California-based Microcredit Messiah, Tala, Raises $110 Mn in Series D from RPS & Others
Entrepreneur India got in touch with Shivani Siroya, Founder & CEO of Tala, a day before the announcement
California-headquartered fintech company, Tala, founded by India-born entrepreneur Shivani Siroya, has raised US$110 million in a Series D round of funding led by RPS Ventures, with participation from GGV Capital and existing investors including IVP, Revolution Growth, Lowercase Capital, Data Collective VC, ThomVest Ventures, and PayPal Ventures.
Siroya said that the funds will be used for fuelling expansion in India and other new markets, launching additional products, and growing the team across its offices in Kenya, Mexico, the Philippines, India, and California. “We will use the additional $100m in debt financing to support our loan book,” she added.
Launched in 2011, the micro loan startup operates in a business-to-consumer (B2C) business model, and provides loans starting from US$10 to US$500 on its smartphone app. Moreover, customers can receive and pay back their loans at over 40,000 pickup points (in addition to top mobile wallets), better navigate everyday financial challenges through our personalized financial education programs. According to the founder, Tala has, so far, burrowed loans amounting to US$1 billion to over four million customers.
Tala works closely with RPS ventures, which has a deep bench of experience in emerging markets and fintech.
Tala also has an interesting list of investors. To the question how Tala managed to garner the most bankable names on the investor’s front? Siroya said, “Investors were attracted to our unit economics and global traction. Not only have we built an end-to-end global infrastructure from scratch, but we have also proven the credit worthiness of millions of underbanked consumers around the world.”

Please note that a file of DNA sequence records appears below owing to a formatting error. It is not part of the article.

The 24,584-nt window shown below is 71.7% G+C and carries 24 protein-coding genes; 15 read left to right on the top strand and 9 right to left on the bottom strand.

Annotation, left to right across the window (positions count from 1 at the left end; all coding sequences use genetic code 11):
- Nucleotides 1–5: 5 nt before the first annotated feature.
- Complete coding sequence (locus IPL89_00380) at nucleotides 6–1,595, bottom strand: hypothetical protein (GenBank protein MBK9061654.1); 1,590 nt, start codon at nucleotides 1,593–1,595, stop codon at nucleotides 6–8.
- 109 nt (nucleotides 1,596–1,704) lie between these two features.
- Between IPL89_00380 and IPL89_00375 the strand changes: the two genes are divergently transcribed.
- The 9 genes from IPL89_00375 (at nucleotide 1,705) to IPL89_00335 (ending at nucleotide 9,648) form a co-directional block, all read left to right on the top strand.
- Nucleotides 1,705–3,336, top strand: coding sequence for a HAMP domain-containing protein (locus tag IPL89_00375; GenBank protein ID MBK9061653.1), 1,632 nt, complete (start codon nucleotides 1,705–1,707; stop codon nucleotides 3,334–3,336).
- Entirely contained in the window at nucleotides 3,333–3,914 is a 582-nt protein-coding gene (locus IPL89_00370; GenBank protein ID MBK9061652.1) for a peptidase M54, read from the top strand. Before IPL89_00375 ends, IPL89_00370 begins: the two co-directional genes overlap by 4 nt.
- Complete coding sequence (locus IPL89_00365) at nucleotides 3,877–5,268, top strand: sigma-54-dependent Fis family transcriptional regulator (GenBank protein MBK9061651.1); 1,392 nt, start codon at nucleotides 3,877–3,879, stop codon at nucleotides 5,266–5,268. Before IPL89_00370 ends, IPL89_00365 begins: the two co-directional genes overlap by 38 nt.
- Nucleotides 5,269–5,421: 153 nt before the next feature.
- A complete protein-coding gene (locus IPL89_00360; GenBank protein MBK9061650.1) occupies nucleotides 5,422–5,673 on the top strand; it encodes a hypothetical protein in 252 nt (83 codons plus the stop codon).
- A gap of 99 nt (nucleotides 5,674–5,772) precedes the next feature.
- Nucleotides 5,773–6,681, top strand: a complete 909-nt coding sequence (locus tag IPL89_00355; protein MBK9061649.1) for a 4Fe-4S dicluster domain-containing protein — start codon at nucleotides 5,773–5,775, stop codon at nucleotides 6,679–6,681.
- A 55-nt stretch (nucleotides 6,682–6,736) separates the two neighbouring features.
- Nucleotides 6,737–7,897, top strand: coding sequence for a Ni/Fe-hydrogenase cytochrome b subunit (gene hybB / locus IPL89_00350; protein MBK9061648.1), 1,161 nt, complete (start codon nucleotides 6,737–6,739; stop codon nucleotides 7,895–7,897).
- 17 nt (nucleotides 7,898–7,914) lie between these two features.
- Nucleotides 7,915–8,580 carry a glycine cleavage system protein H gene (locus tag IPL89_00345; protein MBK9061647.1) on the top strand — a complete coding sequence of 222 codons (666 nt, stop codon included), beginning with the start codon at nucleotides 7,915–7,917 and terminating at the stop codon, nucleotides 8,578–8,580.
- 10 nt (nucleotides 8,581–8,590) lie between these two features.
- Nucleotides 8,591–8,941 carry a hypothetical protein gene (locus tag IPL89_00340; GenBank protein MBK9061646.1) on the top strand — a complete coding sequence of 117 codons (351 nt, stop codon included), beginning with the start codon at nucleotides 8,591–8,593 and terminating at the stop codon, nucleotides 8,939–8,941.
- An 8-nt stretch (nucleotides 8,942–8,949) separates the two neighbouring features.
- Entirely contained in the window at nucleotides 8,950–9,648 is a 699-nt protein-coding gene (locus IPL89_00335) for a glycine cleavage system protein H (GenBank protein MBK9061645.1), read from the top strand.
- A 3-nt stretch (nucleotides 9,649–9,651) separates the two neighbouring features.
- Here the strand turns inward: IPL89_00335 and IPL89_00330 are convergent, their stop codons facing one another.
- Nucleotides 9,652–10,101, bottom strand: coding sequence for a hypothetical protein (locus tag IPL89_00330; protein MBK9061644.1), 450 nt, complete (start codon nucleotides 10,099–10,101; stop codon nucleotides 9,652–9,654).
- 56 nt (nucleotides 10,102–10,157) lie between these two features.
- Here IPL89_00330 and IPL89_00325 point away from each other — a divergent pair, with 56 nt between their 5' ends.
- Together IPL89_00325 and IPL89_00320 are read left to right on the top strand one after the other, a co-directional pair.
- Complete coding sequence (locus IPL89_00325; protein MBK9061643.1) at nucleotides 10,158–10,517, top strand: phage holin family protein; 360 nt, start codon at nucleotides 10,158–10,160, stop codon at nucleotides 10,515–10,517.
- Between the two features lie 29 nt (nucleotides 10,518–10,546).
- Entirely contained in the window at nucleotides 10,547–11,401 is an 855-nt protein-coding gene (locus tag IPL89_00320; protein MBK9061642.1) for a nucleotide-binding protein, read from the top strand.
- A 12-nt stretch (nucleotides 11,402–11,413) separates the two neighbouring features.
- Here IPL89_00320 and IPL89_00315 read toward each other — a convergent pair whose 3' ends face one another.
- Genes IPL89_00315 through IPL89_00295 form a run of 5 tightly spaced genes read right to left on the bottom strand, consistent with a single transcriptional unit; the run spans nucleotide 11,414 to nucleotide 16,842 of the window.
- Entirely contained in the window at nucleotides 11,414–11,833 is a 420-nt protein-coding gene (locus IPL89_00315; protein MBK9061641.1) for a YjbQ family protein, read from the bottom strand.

Securing the Vision of the Firm
For a long time, banks were seen as the most important financial institution. But somehow, despite having them, a large population remains underbanked and underserved. To ease out the worries of this category, Non-Banking Financial Institutions (NBFCs) came into existence. Although NBFSc helped fill the gap to some extent, but the problems, nevertheless, remained the same. Fintech startups are turning out to be “messiahs” who are trying to reach the grounds to uproots the problems of the masses.
The Microcredit Messiah
A startling fact that Siroya points is that the 3 billion people around the globe do not have access to basic financial services, such as the ability to borrow, save, or grow their money. She said, “These are the people who are on the cusp of the global middle class – small business owners who want to invest in growth, salaried workers who need to cover expenses between paychecks, and parents who want to pay school fees for their children.”
According to the founder, the traditional banks are inept to fulfill the needs of this group of people. She said, “They live in areas where credit bureaus are unreliable or non-existent, or where digital access is still emerging. Without any formal financial relationships or data, traditional banks can’t understand or trust these people with products like credit.”
India, with 1.3 billion people, offers a massive market for fintech start-ups to tap and meet the credit needs of the growing economy.